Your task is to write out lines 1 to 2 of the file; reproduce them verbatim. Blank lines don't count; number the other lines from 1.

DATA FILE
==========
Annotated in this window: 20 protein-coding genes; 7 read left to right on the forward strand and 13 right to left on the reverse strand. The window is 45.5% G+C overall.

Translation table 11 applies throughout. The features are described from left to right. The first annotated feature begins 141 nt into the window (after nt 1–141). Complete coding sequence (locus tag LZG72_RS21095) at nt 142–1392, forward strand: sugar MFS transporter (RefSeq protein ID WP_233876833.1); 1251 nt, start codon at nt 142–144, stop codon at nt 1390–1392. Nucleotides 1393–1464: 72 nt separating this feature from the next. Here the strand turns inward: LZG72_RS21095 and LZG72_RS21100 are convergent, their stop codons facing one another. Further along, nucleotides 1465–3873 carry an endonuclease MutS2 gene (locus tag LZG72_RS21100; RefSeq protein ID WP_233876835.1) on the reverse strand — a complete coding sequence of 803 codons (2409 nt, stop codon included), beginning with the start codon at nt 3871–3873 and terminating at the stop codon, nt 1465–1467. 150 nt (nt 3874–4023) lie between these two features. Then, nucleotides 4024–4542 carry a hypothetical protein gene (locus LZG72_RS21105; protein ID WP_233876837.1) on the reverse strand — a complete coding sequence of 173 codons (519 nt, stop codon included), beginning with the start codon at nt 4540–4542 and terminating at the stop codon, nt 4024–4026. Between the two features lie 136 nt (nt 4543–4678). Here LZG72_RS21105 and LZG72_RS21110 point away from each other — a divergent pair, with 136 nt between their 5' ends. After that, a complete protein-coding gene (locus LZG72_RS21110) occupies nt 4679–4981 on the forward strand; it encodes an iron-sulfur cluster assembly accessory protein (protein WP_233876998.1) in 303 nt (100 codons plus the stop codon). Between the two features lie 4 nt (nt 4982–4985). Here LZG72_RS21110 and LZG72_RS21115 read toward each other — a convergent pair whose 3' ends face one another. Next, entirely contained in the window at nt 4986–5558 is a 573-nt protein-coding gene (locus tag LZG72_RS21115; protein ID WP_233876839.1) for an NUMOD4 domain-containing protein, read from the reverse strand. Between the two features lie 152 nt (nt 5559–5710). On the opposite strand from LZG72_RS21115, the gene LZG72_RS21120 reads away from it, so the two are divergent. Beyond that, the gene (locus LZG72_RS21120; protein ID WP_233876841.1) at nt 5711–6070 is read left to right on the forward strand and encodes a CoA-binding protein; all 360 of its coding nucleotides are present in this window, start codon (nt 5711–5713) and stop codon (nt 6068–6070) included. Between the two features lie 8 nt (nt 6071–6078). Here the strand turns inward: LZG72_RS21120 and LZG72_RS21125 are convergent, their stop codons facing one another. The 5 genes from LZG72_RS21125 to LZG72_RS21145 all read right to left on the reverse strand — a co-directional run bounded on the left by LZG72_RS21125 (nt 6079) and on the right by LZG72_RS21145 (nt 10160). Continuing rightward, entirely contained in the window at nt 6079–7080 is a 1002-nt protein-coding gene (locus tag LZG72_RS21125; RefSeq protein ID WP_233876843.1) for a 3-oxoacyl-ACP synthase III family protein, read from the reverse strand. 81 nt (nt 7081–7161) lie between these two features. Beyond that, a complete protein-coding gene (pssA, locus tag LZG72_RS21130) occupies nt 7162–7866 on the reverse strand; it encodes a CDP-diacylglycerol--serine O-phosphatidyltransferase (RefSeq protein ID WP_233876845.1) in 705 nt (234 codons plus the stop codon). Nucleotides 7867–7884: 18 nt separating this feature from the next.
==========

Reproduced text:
Annotated in this window: 20 protein-coding genes; 7 read left to right on the forward strand and 13 right to left on the reverse strand. The window is 45.5% G+C overall.

Translation table 11 applies throughout. The features are described from left to right. The first annotated feature begins 141 nt into the window (after nt 1–141). Complete coding sequence (locus tag LZG72_RS21095) at nt 142–1392, forward strand: sugar MFS transporter (RefSeq protein ID WP_233876833.1); 1251 nt, start codon at nt 142–144, stop codon at nt 1390–1392. Nucleotides 1393–1464: 72 nt separating this feature from the next. Here the strand turns inward: LZG72_RS21095 and LZG72_RS21100 are convergent, their stop codons facing one another. Further along, nucleotides 1465–3873 carry an endonuclease MutS2 gene (locus tag LZG72_RS21100; RefSeq protein ID WP_233876835.1) on the reverse strand — a complete coding sequence of 803 codons (2409 nt, stop codon included), beginning with the start codon at nt 3871–3873 and terminating at the stop codon, nt 1465–1467. 150 nt (nt 3874–4023) lie between these two features. Then, nucleotides 4024–4542 carry a hypothetical protein gene (locus LZG72_RS21105; protein ID WP_233876837.1) on the reverse strand — a complete coding sequence of 173 codons (519 nt, stop codon included), beginning with the start codon at nt 4540–4542 and terminating at the stop codon, nt 4024–4026. Between the two features lie 136 nt (nt 4543–4678). Here LZG72_RS21105 and LZG72_RS21110 point away from each other — a divergent pair, with 136 nt between their 5' ends. After that, a complete protein-coding gene (locus LZG72_RS21110) occupies nt 4679–4981 on the forward strand; it encodes an iron-sulfur cluster assembly accessory protein (protein WP_233876998.1) in 303 nt (100 codons plus the stop codon). Between the two features lie 4 nt (nt 4982–4985). Here LZG72_RS21110 and LZG72_RS21115 read toward each other — a convergent pair whose 3' ends face one another. Next, entirely contained in the window at nt 4986–5558 is a 573-nt protein-coding gene (locus tag LZG72_RS21115; protein ID WP_233876839.1) for an NUMOD4 domain-containing protein, read from the reverse strand. Between the two features lie 152 nt (nt 5559–5710). On the opposite strand from LZG72_RS21115, the gene LZG72_RS21120 reads away from it, so the two are divergent. Beyond that, the gene (locus LZG72_RS21120; protein ID WP_233876841.1) at nt 5711–6070 is read left to right on the forward strand and encodes a CoA-binding protein; all 360 of its coding nucleotides are present in this window, start codon (nt 5711–5713) and stop codon (nt 6068–6070) included. Between the two features lie 8 nt (nt 6071–6078). Here the strand turns inward: LZG72_RS21120 and LZG72_RS21125 are convergent, their stop codons facing one another. The 5 genes from LZG72_RS21125 to LZG72_RS21145 all read right to left on the reverse strand — a co-directional run bounded on the left by LZG72_RS21125 (nt 6079) and on the right by LZG72_RS21145 (nt 10160). Continuing rightward, entirely contained in the window at nt 6079–7080 is a 1002-nt protein-coding gene (locus tag LZG72_RS21125; RefSeq protein ID WP_233876843.1) for a 3-oxoacyl-ACP synthase III family protein, read from the reverse strand. 81 nt (nt 7081–7161) lie between these two features. Beyond that, a complete protein-coding gene (pssA, locus tag LZG72_RS21130) occupies nt 7162–7866 on the reverse strand; it encodes a CDP-diacylglycerol--serine O-phosphatidyltransferase (RefSeq protein ID WP_233876845.1) in 705 nt (234 codons plus the stop codon). Nucleotides 7867–7884: 18 nt separating this feature from the next.